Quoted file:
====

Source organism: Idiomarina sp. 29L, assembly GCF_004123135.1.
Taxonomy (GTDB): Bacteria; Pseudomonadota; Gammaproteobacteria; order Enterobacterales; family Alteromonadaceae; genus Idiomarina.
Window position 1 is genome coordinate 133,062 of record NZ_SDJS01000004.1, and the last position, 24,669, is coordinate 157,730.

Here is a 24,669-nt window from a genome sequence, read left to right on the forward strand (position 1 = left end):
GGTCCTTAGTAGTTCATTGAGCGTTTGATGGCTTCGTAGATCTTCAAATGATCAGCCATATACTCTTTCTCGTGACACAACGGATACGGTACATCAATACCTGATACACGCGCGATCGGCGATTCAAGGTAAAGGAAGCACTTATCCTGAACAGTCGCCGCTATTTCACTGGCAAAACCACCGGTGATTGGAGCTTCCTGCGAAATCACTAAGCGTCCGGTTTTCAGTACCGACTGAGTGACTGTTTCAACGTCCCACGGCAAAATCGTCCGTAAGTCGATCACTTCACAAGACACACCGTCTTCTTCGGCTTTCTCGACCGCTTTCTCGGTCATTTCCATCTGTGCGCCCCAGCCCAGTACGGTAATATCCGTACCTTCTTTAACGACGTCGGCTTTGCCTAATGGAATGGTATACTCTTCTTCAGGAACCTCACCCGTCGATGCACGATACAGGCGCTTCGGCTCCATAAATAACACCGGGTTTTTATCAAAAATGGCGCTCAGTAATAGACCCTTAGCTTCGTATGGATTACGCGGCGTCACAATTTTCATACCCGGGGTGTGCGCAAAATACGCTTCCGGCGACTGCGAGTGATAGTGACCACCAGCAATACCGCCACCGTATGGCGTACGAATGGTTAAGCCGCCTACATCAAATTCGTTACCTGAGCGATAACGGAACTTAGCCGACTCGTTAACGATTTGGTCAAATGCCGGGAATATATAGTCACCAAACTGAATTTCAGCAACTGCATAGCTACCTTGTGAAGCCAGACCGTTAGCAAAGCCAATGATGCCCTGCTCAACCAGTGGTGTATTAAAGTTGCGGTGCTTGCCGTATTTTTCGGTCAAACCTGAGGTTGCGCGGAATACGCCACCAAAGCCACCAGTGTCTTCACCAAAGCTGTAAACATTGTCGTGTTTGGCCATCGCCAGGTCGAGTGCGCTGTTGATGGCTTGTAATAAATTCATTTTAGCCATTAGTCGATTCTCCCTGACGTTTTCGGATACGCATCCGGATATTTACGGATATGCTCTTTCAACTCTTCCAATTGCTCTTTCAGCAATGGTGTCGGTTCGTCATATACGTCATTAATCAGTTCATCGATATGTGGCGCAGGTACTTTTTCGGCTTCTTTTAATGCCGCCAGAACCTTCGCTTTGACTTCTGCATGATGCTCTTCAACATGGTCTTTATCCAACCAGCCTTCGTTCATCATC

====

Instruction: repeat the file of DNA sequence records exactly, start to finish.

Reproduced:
Source organism: Idiomarina sp. 29L, assembly GCF_004123135.1.
Taxonomy (GTDB): Bacteria; Pseudomonadota; Gammaproteobacteria; order Enterobacterales; family Alteromonadaceae; genus Idiomarina.
Window position 1 is genome coordinate 133,062 of record NZ_SDJS01000004.1, and the last position, 24,669, is coordinate 157,730.

Here is a 24,669-nt window from a genome sequence, read left to right on the forward strand (position 1 = left end):
GGTCCTTAGTAGTTCATTGAGCGTTTGATGGCTTCGTAGATCTTCAAATGATCAGCCATATACTCTTTCTCGTGACACAACGGATACGGTACATCAATACCTGATACACGCGCGATCGGCGATTCAAGGTAAAGGAAGCACTTATCCTGAACAGTCGCCGCTATTTCACTGGCAAAACCACCGGTGATTGGAGCTTCCTGCGAAATCACTAAGCGTCCGGTTTTCAGTACCGACTGAGTGACTGTTTCAACGTCCCACGGCAAAATCGTCCGTAAGTCGATCACTTCACAAGACACACCGTCTTCTTCGGCTTTCTCGACCGCTTTCTCGGTCATTTCCATCTGTGCGCCCCAGCCCAGTACGGTAATATCCGTACCTTCTTTAACGACGTCGGCTTTGCCTAATGGAATGGTATACTCTTCTTCAGGAACCTCACCCGTCGATGCACGATACAGGCGCTTCGGCTCCATAAATAACACCGGGTTTTTATCAAAAATGGCGCTCAGTAATAGACCCTTAGCTTCGTATGGATTACGCGGCGTCACAATTTTCATACCCGGGGTGTGCGCAAAATACGCTTCCGGCGACTGCGAGTGATAGTGACCACCAGCAATACCGCCACCGTATGGCGTACGAATGGTTAAGCCGCCTACATCAAATTCGTTACCTGAGCGATAACGGAACTTAGCCGACTCGTTAACGATTTGGTCAAATGCCGGGAATATATAGTCACCAAACTGAATTTCAGCAACTGCATAGCTACCTTGTGAAGCCAGACCGTTAGCAAAGCCAATGATGCCCTGCTCAACCAGTGGTGTATTAAAGTTGCGGTGCTTGCCGTATTTTTCGGTCAAACCTGAGGTTGCGCGGAATACGCCACCAAAGCCACCAGTGTCTTCACCAAAGCTGTAAACATTGTCGTGTTTGGCCATCGCCAGGTCGAGTGCGCTGTTGATGGCTTGTAATAAATTCATTTTAGCCATTAGTCGATTCTCCCTGACGTTTTCGGATACGCATCCGGATATTTACGGATATGCTCTTTCAACTCTTCCAATTGCTCTTTCAGCAATGGTGTCGGTTCGTCATATACGTCATTAATCAGTTCATCGATATGTGGCGCAGGTACTTTTTCGGCTTCTTTTAATGCCGCCAGAACCTTCGCTTTGACTTCTGCATGATGCTCTTCAACATGGTCTTTATCCAACCAGCCTTCGTTCATCATC